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Artistic view of a Male Pteronarcys californica (Pteronarcyidae) (Giant Salmonfly) Stonefly Adult from the Gallatin River in Montana
Salmonflies
Pteronarcys californica

The giant Salmonflies of the Western mountains are legendary for their proclivity to elicit consistent dry-fly action and ferocious strikes.

Lateral view of a Onocosmoecus (Limnephilidae) (Great Late-Summer Sedge) Caddisfly Larva from the Yakima River in Washington
This specimen keys pretty easily to Onocosmoecus, and it closely resembles a specimen from Alaska which caddis expert Dave Ruiter recognized as this genus. As with that specimen, the only species in the genus documented in this area is Onocosmoecus unicolor, but Dave suggested for that specimen that there might be multiple not-yet-distinguished species under the unicolor umbrella and it would be best to stick with the genus-level ID. I'm doing the same for this one.
27" brown trout, my largest ever. It was the sub-dominant fish in its pool. After this, I hooked the bigger one, but I couldn't land it.
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Photos by Troutnut from Mystery Creek #199 in Washington

Mystery Creek # 199 in Washington
Naneum Creek

From Mystery Creek # 199 in Washington

Closeup insects by Troutnut from Mystery Creek #199 in Washington

Dorsal view of a Setvena wahkeena (Perlodidae) (Wahkeena Springfly) Stonefly Nymph from Mystery Creek #199 in Washington
As far as I can tell, this species has only previously been reported from one site in Oregon along the Columbia gorge. However, the key characteristics are fairly unmistakable in all except for one minor detail:
— 4 small yellow spots on frons visible in photos
— Narrow occipital spinule row curves forward (but doesn’t quite meet on stem of ecdysial suture, as it's supposed to in this species)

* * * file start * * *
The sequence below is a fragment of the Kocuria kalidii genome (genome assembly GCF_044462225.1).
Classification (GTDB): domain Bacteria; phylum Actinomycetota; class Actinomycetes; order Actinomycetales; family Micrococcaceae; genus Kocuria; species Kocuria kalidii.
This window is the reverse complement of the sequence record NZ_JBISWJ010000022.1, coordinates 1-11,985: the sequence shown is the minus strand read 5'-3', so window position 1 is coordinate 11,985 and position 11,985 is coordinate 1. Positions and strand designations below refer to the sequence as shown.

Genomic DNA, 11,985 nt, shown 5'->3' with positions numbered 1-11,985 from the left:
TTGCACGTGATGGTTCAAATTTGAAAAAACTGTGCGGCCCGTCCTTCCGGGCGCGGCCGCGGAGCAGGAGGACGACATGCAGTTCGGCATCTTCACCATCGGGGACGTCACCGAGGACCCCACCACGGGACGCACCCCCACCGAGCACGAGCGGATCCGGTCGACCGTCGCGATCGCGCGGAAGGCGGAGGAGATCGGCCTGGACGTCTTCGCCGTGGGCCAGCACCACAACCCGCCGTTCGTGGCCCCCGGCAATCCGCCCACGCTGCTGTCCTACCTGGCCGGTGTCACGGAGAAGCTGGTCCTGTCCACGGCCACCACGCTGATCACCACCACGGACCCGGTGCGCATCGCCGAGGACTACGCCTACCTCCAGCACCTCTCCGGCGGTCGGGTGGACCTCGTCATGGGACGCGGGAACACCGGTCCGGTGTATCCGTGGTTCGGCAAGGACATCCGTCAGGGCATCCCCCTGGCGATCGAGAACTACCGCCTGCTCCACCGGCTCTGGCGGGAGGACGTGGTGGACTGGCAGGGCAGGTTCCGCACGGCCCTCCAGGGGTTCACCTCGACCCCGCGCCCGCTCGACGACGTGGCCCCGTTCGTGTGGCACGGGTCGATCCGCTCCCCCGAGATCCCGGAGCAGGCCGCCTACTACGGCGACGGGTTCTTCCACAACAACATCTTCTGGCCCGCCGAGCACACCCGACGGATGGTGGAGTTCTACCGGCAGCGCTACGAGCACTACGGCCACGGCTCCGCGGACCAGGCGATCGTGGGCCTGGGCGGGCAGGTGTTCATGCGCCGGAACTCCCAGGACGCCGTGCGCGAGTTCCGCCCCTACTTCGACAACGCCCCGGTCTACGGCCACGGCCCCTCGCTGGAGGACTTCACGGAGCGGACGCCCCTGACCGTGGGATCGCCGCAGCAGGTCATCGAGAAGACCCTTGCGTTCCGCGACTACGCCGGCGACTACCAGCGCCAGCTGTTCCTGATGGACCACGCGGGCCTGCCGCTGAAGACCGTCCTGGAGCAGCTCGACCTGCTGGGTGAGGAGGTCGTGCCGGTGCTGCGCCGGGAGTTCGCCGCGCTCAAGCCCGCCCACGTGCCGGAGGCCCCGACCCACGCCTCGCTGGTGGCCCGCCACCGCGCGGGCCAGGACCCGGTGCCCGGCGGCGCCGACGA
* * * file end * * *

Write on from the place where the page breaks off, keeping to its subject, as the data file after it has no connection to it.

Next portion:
— Short spinules on anterior margin of front legs
— Short rposterior row of blunt spinules on abdominal tergae, rather than elongated spinules dorsally
I caught several of these mature nymphs in the fishless, tiny headwaters of a creek high in the Wenatchee Mountains.
Dorsal view of a Ameletus velox (Ameletidae) (Brown Dun) Mayfly Nymph from Mystery Creek #199 in Washington
This Ameletus has puzzled me since I found their exuviae four years ago. Using the key in Larvae and adults of Ameletus mayflies (Ephemeroptera: Ameletidae) from Alberta this appears to key to Ameletus velox. It also sort of matches the color pattern on abdominal segments 6-7 from their figure 20C, which their text mentions as another identifying characteristic. However, one characteristic ("incisor area of left mandible with second denticle much smaller than first") doesn't seem to match. Also, velox is reportedly among the largest Ameletus species, but not quite as large as this nymph. My best guess is still that it represents a bit of undocumented variation on velox.
Dorsal view of a Kogotus (Perlodidae) Stonefly Nymph from Mystery Creek #199 in Washington
This one pretty clearly keys to Kogotus, but it also looks fairly different from specimens I caught in the same creek about a month later in the year. With only one species of the genus known in Washington, I'm not sure about the answer to this ID.

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Jun 28, 2007
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